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Wine & Adulteration

Rod Phillips explains why, in spite of the reputation of old vintages, most wine consumed in the past would not have suited modern palates.

Look for a theme that runs through modern wine advertising and you’ll soon come up with history. For, whether it is expressed as tradition, age, or lineage, wine makers and merchants are at pains to stress the historical depth of their establishments and their wine. Recent issues of the influential magazine Wine Spectator include advertisements for wines made by the Antinori family which ‘has been pursuing [excellence and quality] in Tuscany for more than 26 generations’; for the French wine merchant Nicolas which describes itself as ‘a tradition’ people have depended on ‘for generations’ since 1822; and for Château Pape Clément, whose owners (‘the same family for many years’) point out that their vineyards were planted in 1220 and that they have just acquired an estate planted in 1459.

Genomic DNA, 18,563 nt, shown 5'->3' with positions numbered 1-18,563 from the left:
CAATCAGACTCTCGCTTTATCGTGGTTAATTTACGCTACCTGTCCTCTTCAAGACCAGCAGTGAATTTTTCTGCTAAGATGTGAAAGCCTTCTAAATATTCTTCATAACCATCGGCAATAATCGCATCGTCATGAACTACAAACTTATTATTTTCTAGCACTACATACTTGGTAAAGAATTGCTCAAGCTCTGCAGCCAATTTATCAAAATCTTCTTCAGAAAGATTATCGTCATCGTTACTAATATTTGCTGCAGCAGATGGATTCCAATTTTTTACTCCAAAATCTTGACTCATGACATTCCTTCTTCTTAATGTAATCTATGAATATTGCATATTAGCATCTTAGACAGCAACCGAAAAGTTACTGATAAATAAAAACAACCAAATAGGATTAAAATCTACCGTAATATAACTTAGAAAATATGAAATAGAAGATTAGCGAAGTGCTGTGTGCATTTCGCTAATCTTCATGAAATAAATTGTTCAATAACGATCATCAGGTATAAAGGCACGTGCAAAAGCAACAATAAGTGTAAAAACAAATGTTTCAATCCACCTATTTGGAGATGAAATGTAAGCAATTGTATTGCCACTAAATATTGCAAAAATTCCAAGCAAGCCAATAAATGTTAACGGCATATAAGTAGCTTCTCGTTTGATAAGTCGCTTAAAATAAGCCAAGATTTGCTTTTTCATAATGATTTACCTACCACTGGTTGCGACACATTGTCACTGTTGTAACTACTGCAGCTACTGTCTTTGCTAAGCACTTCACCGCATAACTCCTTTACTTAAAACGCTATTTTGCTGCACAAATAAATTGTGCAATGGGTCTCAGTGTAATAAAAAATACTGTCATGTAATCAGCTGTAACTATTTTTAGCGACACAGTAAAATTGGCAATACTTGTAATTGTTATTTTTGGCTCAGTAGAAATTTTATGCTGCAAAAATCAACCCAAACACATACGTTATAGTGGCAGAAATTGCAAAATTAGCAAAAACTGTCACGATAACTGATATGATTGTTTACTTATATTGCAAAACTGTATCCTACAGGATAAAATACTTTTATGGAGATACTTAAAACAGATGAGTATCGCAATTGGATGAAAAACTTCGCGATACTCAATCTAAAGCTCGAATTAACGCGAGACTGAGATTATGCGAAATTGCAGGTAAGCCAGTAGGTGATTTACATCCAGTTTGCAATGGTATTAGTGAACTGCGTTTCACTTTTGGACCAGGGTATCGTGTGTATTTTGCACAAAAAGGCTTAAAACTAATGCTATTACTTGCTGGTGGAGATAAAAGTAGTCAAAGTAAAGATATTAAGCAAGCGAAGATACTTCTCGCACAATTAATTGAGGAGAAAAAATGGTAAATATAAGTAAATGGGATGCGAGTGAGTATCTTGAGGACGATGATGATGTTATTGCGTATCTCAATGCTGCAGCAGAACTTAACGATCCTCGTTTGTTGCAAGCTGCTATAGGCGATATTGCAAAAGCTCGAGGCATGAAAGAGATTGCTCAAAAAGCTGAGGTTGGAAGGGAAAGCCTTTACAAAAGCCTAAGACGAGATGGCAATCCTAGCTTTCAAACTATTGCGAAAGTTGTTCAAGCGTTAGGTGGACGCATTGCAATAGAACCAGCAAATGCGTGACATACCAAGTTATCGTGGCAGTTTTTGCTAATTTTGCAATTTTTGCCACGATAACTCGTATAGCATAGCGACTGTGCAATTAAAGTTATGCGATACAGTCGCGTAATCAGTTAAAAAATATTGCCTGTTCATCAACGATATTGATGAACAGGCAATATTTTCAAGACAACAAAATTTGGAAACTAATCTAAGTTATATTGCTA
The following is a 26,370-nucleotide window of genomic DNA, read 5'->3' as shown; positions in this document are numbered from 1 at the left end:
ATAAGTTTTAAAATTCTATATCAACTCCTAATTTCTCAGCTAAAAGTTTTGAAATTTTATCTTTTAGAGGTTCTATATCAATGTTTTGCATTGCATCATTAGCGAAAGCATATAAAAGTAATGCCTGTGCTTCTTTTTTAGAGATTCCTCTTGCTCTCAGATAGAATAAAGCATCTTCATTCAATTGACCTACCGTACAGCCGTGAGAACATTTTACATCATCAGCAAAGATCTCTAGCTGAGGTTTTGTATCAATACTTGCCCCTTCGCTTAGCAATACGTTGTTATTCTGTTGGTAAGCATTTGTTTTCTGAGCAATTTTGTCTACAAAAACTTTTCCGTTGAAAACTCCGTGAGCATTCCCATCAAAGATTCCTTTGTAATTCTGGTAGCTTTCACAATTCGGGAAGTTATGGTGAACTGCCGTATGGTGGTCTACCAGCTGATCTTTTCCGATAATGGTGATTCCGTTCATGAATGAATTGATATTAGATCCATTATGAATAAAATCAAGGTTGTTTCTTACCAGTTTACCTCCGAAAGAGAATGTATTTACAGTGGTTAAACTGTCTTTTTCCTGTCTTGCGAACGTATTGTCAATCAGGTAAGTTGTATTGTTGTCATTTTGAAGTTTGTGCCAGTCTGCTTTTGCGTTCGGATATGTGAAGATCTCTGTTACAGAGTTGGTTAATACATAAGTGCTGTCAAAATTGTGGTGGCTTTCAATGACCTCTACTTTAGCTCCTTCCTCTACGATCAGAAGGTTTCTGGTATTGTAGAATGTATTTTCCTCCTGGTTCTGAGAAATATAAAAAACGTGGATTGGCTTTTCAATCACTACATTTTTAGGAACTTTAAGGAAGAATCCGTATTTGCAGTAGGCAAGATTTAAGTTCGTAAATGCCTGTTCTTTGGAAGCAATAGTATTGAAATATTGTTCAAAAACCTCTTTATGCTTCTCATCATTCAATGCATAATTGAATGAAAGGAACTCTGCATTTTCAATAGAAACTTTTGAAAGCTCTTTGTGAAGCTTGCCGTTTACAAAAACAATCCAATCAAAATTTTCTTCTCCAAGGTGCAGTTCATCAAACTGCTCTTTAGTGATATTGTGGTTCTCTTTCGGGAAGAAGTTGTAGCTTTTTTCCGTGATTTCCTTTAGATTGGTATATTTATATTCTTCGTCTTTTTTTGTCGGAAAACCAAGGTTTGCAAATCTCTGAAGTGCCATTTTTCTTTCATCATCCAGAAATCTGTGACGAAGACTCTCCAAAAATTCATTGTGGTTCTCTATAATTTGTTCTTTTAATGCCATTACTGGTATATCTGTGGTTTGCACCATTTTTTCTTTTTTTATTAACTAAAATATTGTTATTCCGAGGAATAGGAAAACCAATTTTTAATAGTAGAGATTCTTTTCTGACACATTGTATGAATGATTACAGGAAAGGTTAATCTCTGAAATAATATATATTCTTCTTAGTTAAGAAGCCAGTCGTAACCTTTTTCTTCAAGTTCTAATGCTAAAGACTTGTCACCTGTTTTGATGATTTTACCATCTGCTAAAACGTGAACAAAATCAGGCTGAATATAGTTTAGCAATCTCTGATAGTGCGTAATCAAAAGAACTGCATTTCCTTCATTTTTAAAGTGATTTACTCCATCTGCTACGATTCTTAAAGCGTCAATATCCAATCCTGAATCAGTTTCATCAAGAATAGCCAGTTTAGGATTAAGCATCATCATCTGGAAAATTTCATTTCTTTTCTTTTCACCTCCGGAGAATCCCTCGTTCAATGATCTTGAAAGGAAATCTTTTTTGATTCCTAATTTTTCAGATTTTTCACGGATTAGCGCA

Undeterred by its youth, the American industry promotes itself in the same way. Gallo, the huge American wine producer, currently displays images of Gina Gallo, whom it describes as a ‘third-generation family winemaker’, while Clos Du Val, a Napa Valley vineyard, advertises (tongue in cheek, perhaps) wines with ‘a tradition of unparalleled excellence, with lineage dating back to 1972’.


This association of wine with age-old practices and lineage is not new. It began in earnest in the nineteenth century, when so many traditions were invented in order to balance the dramatic changes that were rapidly transforming Europe’s political, social, economic and cultural landscapes. As industry grew and cities sprawled, one part of the landscape – now in a literal sense – was depicted as unchanging: vineyards were portrayed as having been planted in the mists of time and the houses of their proprietors were endowed with a patina of age.


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